Abstract

Cited by 10 (0 self)
 Add to MetaCart
A framework for the mindmatter problem in a holistic universe which has no parts is outlined. The conceptual structure of modern quantum theory suggests to use complementary Boolean descriptions as elements for a more comprehensive nonBoolean description of a world without an apriorigiven mindmatter distinction. Such a description in terms of a locally Boolean but globally nonBoolean structure makes allowance for the fact that Boolean descriptions play a privileged role in science. If we accept the insight that there are no ultimate building blocks, the existence of holistic correlations between contextually chosen parts is a natural consequence. The main problem of a genuinely nonBoolean description is to find an appropriate partition of the universe of discourse. If we adopt the idea that all fundamental laws of physics are invariant under time translations, then we can consider a partition of the world into a tenseless and a tensed domain. In the sense of a regulative principle, the material domain is defined as the tenseless domain with its homogeneous time. The tensed domain contains the mental domain with a tensed time characterized by a privileged position, the Now. Since this partition refers to two complementary descriptions which are not given apriori,wehavetoexpectcorrelations between these two domains. In physics it corresponds to Newton’s separation of universal laws of nature and contingent initial conditions. Both descriptions have a nonBoolean structure and can be encompassed into a single nonBoolean description. Tensed and tenseless time can be synchronized by holistic correlations. 1.
Slepian Functions and Their Use in Signal Estimation and Spectral Analysis
, 909
"... It is a wellknown fact that mathematical functions that are timelimited (or spacelimited) cannot be simultaneously bandlimited (in frequency). Yet the finite precision of measurement and computation unavoidably bandlimits our observation and modeling scientific data, and we often only have access t ..."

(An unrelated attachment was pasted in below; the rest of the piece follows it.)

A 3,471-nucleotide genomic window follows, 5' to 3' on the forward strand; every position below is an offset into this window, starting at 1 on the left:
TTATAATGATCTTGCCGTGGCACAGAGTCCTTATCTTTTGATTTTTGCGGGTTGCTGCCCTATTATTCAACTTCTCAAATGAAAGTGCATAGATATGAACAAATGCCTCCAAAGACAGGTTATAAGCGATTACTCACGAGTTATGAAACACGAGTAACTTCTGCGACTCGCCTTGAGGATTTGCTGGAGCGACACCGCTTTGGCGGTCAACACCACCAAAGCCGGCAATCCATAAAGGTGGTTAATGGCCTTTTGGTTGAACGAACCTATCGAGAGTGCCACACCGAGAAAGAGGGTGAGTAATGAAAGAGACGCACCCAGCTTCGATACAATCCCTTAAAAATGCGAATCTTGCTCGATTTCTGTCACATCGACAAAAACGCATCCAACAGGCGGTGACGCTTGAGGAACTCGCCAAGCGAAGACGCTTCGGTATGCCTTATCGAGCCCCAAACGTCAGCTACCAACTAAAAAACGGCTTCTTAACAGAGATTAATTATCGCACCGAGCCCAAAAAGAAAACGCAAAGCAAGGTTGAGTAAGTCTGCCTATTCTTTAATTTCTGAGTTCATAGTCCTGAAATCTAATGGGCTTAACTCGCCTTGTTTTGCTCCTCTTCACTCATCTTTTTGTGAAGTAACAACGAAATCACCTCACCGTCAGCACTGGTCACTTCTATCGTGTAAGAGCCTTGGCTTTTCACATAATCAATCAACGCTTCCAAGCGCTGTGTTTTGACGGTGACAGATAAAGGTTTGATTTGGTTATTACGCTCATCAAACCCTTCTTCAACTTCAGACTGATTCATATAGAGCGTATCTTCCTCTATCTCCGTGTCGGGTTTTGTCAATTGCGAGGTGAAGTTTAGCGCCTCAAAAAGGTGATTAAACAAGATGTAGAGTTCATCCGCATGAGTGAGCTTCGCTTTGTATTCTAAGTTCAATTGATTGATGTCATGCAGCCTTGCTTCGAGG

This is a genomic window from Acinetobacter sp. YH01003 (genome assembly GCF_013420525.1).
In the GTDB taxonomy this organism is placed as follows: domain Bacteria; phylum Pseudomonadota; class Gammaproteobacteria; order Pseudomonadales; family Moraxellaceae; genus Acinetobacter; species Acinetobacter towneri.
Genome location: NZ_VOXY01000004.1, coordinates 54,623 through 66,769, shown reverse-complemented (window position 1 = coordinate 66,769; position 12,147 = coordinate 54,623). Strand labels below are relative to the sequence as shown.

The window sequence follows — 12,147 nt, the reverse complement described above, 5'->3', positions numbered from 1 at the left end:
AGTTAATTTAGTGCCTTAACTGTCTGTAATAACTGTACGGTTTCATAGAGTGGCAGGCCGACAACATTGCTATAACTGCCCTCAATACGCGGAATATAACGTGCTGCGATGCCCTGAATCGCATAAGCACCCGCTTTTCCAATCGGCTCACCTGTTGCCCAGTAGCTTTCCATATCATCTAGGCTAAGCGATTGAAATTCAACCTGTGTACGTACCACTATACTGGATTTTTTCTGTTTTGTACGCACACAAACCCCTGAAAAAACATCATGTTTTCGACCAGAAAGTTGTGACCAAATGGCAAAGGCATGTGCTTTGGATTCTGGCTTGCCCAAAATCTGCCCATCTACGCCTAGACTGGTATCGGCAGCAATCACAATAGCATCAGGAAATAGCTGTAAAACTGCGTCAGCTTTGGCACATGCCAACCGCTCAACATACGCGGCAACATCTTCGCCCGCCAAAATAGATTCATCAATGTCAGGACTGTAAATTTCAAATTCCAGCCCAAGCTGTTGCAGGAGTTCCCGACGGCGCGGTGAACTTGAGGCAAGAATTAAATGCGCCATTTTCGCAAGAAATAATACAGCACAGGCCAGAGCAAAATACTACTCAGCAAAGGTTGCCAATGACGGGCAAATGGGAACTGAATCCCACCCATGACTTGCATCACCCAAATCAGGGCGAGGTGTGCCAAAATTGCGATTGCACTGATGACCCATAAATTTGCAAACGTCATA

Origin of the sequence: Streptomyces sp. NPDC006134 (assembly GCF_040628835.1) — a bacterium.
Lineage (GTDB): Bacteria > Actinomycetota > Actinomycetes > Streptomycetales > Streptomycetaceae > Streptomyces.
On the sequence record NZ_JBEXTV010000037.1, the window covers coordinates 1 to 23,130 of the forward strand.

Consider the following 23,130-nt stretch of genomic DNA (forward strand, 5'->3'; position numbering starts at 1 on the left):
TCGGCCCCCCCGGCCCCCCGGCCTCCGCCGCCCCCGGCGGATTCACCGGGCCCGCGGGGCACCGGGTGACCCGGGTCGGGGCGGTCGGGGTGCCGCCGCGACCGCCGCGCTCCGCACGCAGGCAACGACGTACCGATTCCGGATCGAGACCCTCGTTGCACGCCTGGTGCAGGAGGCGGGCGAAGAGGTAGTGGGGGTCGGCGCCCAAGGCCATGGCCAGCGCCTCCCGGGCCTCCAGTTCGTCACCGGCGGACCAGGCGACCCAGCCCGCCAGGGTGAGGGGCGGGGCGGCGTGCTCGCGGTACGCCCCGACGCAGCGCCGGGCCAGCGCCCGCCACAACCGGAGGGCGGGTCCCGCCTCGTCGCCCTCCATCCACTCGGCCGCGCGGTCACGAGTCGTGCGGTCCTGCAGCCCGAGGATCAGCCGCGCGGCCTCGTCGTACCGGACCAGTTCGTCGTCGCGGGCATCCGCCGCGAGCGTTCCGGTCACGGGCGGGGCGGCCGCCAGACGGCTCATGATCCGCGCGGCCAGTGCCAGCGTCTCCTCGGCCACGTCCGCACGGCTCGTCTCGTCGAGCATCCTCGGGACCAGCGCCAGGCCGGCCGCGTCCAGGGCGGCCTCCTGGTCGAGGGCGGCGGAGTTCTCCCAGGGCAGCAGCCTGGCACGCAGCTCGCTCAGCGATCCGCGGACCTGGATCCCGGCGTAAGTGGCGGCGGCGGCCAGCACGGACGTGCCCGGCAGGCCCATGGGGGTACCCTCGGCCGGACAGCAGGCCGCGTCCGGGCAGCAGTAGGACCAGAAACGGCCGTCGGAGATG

Abstract

Cited by 9 (1 self)
 Add to MetaCart
(Show Context)
It is a wellknown fact that mathematical functions that are timelimited (or spacelimited) cannot be simultaneously bandlimited (in frequency). Yet the finite precision of measurement and computation unavoidably bandlimits our observation and modeling scientific data, and we often only have access to, or are only interested in, a study area that is temporally or spatially bounded. In the geosciences we may be interested in spectrally modeling a time series defined only on a certain interval, or we may want to characterize a specific geographical area observed using an effectively bandlimited measurement device. It is clear that analyzing and representing scientific data of this kind will be facilitated if a basis of functions can be found that are “spatiospectrally” concentrated, i.e. “localized ” in both domains at the same time. Here, we give a theoretical overview of one particular approach to this “concentration ” problem, as originally proposed for time series by Slepian and coworkers, in the 1960s. We show how this framework leads to practical algorithms and statistically performant methods for the analysis of signals and their power spectra in one and two dimensions, and on the surface of a sphere.